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    (talk) (talk) Presentation Transcript

    • Integrating Geographical Information Systems and Grid Applications Marlon Pierce Contributions: Ahmet Sayar, Galip Aydin, Mehmet Aktas, Harshawardhan Gadgil Community Grids Lab Indiana University
    • Acknowledgements
      • The real work was done by (in alphabetical order).
        • Mehmet Aktas
        • Galip Aydin
        • Harshawardhan Gadgil
        • Ahmet Sayar
      • Project web site:
        • www.crisisgrid.org
      • This work was supported by NASA AIST as part of “SERVOGrid: Complexity Computational Environment”
    • Geographical Information Systems and Grid Applications
      • Pattern Informatics
        • Earthquake forecasting code developed by Prof. John Rundle (UC Davis) and collaborators.
        • Uses seismic archives.
      • Regularized Dynamic Annealing Hidden Markov Method (RDAHMM)
        • Time series analysis code by Dr. Robert Granat (JPL).
        • Can be applied to GPS and seismic archives.
        • Can be applied to real-time data.
      • Interdependent Energy Infrastructure Simulation System (IEISS)
      • GeoFEST
        • Finite element method code developed by Dr. Jay Parker (JPL) and Prof. Greg Lyzenga (JPL/Harvey Mudd College)
        • Uses fault models as input.
      • Virtual California
        • Prof. Rundle’s UC-Davis group
        • Used for forecasting
        • Uses fault and fault friction input
    • GIS Data Grid Work at CGL
      • We decided that the Data Grid components of SERVO is best implemented using standard GIS services.
        • Use Open Geospatial Consortium standards
        • Provide downloadable GIS software to the community as a side effect of SERVO research.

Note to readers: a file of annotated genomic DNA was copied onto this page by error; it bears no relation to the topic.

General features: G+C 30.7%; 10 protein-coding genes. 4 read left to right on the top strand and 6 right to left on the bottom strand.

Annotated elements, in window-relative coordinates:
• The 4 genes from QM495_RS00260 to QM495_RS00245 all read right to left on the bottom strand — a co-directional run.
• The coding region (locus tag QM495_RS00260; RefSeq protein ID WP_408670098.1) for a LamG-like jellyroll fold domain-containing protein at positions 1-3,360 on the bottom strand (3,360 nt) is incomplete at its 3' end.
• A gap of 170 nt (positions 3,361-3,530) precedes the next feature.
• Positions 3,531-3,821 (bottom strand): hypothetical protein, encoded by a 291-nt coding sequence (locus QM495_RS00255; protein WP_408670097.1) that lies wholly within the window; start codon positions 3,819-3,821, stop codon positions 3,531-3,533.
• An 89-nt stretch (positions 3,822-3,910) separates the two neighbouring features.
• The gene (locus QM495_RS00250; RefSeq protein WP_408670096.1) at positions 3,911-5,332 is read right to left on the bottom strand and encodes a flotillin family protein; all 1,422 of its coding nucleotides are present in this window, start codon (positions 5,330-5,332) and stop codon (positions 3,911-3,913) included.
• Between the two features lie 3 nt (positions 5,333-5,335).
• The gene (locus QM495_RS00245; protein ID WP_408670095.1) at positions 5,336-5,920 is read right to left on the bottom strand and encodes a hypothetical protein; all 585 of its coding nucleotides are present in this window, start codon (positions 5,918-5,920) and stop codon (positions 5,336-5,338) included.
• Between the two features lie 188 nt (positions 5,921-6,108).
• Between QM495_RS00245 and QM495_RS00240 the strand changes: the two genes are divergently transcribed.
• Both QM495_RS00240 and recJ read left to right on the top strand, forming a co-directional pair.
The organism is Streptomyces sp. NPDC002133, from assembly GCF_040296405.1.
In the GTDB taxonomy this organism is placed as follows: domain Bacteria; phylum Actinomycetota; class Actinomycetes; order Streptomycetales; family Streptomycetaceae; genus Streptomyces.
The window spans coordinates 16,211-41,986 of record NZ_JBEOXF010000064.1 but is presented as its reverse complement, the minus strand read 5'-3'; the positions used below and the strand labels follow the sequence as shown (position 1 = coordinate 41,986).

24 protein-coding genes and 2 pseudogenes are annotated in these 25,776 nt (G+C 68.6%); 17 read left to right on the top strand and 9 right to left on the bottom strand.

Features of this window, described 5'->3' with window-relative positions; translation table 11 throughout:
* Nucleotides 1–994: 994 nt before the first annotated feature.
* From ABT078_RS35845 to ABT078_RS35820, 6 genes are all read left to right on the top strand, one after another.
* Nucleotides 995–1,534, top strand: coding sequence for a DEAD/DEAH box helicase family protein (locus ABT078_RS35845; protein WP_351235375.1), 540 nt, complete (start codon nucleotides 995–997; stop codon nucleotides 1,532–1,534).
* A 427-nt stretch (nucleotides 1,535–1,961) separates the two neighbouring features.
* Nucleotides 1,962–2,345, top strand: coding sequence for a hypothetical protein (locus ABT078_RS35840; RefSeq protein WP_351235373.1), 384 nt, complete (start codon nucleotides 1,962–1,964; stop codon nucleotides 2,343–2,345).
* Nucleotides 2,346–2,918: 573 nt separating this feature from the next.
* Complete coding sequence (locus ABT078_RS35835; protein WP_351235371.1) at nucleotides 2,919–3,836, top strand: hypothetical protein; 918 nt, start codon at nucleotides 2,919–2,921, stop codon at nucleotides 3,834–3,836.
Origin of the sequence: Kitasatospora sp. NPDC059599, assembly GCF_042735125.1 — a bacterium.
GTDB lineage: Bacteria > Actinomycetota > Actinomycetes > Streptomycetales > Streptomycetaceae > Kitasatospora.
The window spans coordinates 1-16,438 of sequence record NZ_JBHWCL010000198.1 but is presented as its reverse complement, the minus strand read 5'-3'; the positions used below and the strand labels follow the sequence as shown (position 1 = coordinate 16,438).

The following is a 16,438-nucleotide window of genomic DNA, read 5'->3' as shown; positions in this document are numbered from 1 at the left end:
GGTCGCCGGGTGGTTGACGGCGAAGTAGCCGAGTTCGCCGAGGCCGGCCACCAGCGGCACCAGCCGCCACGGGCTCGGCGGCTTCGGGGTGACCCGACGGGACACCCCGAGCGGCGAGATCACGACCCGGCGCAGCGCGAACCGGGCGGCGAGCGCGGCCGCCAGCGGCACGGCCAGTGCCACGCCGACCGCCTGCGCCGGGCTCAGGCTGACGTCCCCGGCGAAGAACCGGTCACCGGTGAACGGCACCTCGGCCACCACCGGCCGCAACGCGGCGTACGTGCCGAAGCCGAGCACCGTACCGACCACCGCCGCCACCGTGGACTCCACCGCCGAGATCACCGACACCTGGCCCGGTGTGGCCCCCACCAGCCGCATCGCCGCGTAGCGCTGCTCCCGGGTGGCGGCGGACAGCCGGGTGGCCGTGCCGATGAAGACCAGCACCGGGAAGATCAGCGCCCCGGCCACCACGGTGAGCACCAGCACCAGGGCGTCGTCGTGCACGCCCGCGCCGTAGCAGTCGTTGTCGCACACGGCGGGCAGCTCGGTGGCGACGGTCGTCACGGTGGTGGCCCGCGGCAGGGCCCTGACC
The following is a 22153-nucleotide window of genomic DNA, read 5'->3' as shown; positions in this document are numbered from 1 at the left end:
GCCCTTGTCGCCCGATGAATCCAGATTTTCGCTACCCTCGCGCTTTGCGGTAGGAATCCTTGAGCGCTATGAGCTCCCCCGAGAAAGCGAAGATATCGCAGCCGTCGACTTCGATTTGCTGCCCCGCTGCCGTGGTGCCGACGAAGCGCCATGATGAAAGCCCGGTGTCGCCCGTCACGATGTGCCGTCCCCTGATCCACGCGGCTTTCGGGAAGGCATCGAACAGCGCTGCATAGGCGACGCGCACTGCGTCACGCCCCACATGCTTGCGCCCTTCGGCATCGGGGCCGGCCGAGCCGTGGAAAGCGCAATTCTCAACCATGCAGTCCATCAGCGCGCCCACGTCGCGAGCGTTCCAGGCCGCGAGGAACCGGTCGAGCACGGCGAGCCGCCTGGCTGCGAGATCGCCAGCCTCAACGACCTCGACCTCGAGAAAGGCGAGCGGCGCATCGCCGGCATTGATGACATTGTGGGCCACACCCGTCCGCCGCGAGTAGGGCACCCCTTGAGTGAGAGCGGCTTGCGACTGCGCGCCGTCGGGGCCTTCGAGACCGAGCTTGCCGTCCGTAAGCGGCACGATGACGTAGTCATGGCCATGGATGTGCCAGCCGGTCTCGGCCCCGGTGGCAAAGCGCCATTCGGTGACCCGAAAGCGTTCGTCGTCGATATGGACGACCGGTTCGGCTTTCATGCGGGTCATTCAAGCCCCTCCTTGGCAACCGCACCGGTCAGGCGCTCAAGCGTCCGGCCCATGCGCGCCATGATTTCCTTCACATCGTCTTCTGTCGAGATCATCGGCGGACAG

• We implemented two cornerstone standards as Web Services (WS-I+ approach)
        • Web Feature Service (WFS): data service for storing abstract map features
          • Supports queries
          • Faults, GPS, seismic records
        • Web Map Service (WMS): generate interactive maps from WFS’s and other WMS’s.
          • Can be used to set up problems by extracting features (faults, seismic events, etc) from user GUIs to drive problems such as the PI code and (in near future) GeoFEST, VC.
      • We also built a GIS compatible UDDI and WS-Context
        • Browse capabilities files.
      • We are currently working on these steps
        • Improving WFS performance
        • Integrating WMS with video streaming technologies.
        • Implementing Sensor Web Enablement for streaming, real-time data.
    • Automating Pattern Informatics
    • Pattern Informatics (PI)
      • PI is a technique developed at University of California, Davis for analyzing earthquake seismic records to forecast regions with high future seismic activity.
        • They have correctly forecasted the locations of 15 of last 16 earthquakes with magnitude > 5.0 in California.
      • See Tiampo, K. F., Rundle, J. B., McGinnis, S. A., & Klein, W. Pattern dynamics and forecast methods in seismically active regions. Pure Ap. Geophys. 159, 2429-2467 (2002).
        • http://citebase.eprints.org/cgi-bin/fulltext?format=application/pdf&identifier=oai%3AarXiv.org%3Acond-mat%2F0102032
      • PI is being applied other regions of the world, and John has gotten a lot of press.
        • Google “John Rundle UC Davis Pattern Informatics”
    • Pattern Informatics in a Grid Environment
      • PI in a Grid environment:
        • Hotspot forecasts are made using publicly available seismic records.
          • Southern California Earthquake Data Center